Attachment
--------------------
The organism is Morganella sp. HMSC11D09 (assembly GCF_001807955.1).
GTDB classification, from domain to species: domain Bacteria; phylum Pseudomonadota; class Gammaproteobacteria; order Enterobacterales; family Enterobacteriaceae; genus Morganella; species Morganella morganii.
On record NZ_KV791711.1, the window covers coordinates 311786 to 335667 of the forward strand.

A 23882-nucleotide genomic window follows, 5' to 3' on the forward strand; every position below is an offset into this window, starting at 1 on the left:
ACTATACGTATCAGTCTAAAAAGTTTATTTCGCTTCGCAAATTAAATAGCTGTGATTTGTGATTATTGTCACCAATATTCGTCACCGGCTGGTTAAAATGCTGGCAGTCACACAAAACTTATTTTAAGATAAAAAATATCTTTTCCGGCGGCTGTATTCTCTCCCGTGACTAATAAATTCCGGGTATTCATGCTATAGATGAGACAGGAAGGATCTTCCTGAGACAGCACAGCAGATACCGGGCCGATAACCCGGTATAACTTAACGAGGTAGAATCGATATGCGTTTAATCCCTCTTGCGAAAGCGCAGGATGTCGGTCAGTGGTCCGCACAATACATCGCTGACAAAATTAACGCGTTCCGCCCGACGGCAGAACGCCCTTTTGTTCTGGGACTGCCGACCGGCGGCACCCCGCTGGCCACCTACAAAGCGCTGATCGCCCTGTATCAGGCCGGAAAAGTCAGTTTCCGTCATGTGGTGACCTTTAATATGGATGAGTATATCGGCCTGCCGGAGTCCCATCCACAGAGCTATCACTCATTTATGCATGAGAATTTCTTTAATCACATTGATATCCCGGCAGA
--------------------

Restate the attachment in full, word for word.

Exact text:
The organism is Morganella sp. HMSC11D09 (assembly GCF_001807955.1).
GTDB classification, from domain to species: domain Bacteria; phylum Pseudomonadota; class Gammaproteobacteria; order Enterobacterales; family Enterobacteriaceae; genus Morganella; species Morganella morganii.
On record NZ_KV791711.1, the window covers coordinates 311786 to 335667 of the forward strand.

A 23882-nucleotide genomic window follows, 5' to 3' on the forward strand; every position below is an offset into this window, starting at 1 on the left:
ACTATACGTATCAGTCTAAAAAGTTTATTTCGCTTCGCAAATTAAATAGCTGTGATTTGTGATTATTGTCACCAATATTCGTCACCGGCTGGTTAAAATGCTGGCAGTCACACAAAACTTATTTTAAGATAAAAAATATCTTTTCCGGCGGCTGTATTCTCTCCCGTGACTAATAAATTCCGGGTATTCATGCTATAGATGAGACAGGAAGGATCTTCCTGAGACAGCACAGCAGATACCGGGCCGATAACCCGGTATAACTTAACGAGGTAGAATCGATATGCGTTTAATCCCTCTTGCGAAAGCGCAGGATGTCGGTCAGTGGTCCGCACAATACATCGCTGACAAAATTAACGCGTTCCGCCCGACGGCAGAACGCCCTTTTGTTCTGGGACTGCCGACCGGCGGCACCCCGCTGGCCACCTACAAAGCGCTGATCGCCCTGTATCAGGCCGGAAAAGTCAGTTTCCGTCATGTGGTGACCTTTAATATGGATGAGTATATCGGCCTGCCGGAGTCCCATCCACAGAGCTATCACTCATTTATGCATGAGAATTTCTTTAATCACATTGATATCCCGGCAGA